What are they specialities that the agency takes pride in, that they can handle?


So, the FBI is at its best when it`s surging its resources across the country and literally across the world. So, I would not be surprised if we`re at the point where thousands of agents are assigned to this.

Clearly, in an office like the Miami field office, they have virtually shut down every other investigation, and everyone`s working this case. So the numbers game is on their side.

And then the famous FBI laboratory, Chris, never cease to amaze me. They could track nails in a mail bomb. They could -- they will be tracking the origin of the PVC pipe, the pyrotechnic powder, the Scotch tape, the packages, who makes it, where is it sold, who bought it, biometric data, hair, fiber, DNA, fingerprints, all of this coming off the packages that literally speak to these lab technicians and scientists.

So this is solvable. It will be eventually solved. But I will caution everyone who`s theorizing on who, why this was done, what the motivation was, for the investigators tonight, Chris, they`re not focused on that. They`re focused on the evidence and where the evidence takes them.

And it`s actually dangerous to start falling into what I call the obvious trap, right? It`s obvious for all of us to say this is some right-wing lunatic who`s -- who`s a Trumpster who`s lashing out at prominent Democrats.

Maybe. Maybe not. The investigators are focused only on the evidence tonight.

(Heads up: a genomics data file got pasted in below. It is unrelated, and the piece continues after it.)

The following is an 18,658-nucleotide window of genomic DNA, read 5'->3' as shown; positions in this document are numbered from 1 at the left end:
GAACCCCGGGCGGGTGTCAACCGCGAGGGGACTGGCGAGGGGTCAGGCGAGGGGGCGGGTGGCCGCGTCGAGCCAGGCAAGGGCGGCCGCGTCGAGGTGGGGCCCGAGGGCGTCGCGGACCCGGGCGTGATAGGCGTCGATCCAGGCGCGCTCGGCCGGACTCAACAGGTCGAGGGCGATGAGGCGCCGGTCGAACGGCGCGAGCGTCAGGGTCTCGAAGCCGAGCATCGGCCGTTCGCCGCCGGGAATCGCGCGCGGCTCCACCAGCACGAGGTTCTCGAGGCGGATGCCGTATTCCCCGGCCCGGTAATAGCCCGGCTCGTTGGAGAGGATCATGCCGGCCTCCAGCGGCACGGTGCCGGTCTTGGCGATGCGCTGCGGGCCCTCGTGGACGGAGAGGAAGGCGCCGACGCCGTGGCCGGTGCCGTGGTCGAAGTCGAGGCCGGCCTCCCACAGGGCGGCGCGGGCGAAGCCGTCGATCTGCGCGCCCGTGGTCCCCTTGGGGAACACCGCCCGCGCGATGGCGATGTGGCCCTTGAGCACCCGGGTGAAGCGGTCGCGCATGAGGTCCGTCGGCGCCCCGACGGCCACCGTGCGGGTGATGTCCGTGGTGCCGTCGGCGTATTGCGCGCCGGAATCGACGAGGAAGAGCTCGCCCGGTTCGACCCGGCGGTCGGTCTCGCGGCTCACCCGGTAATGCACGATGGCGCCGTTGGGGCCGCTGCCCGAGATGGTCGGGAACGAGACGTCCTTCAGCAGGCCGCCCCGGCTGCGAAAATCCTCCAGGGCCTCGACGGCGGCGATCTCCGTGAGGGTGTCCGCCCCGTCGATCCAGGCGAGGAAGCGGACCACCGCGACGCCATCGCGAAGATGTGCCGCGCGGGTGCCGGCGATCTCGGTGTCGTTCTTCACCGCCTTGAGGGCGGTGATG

MATTHEWS: Well, just to argue with you, since this is what I do, why would somebody pick all these Democrats if they weren`t anti-Democrat?

FIGLIUZZI: Yes, let`s -- let`s talk about history and experience.

Let`s talk about the Unabomber, Walter Leroy Moody, the anthrax case. I worked on all of those to some degree and some -- led some of those cases, including the anthrax murder in Boca Raton, Florida.

When you sit people down after you catch them, and you`re waiting for the dramatic answer, why did you target this -- the Unabomber, the acronym UNA, U-N-A, comes from university and airline bomber, right?

And we sit him down. And what does he -- what does he say about the airline targeting? Well, occasionally, at altitude, the planes would fly over my cabin in Montana, and they bothered me, right?

Walter Leroy Moody killed federal Judge Vance and a civil rights attorney in Savannah, Georgia. You sit him down. You wait for the dramatic answer. He`s crazy. None of this makes sense to anyone with logic.

So, I`m just saying, it could be the obvious, and it could be something else. It could be someone testing the mail system, testing his mail bombs, waiting to deliver somewhere else. Or it could be a hate group dedicated to taking out prominent Democrats.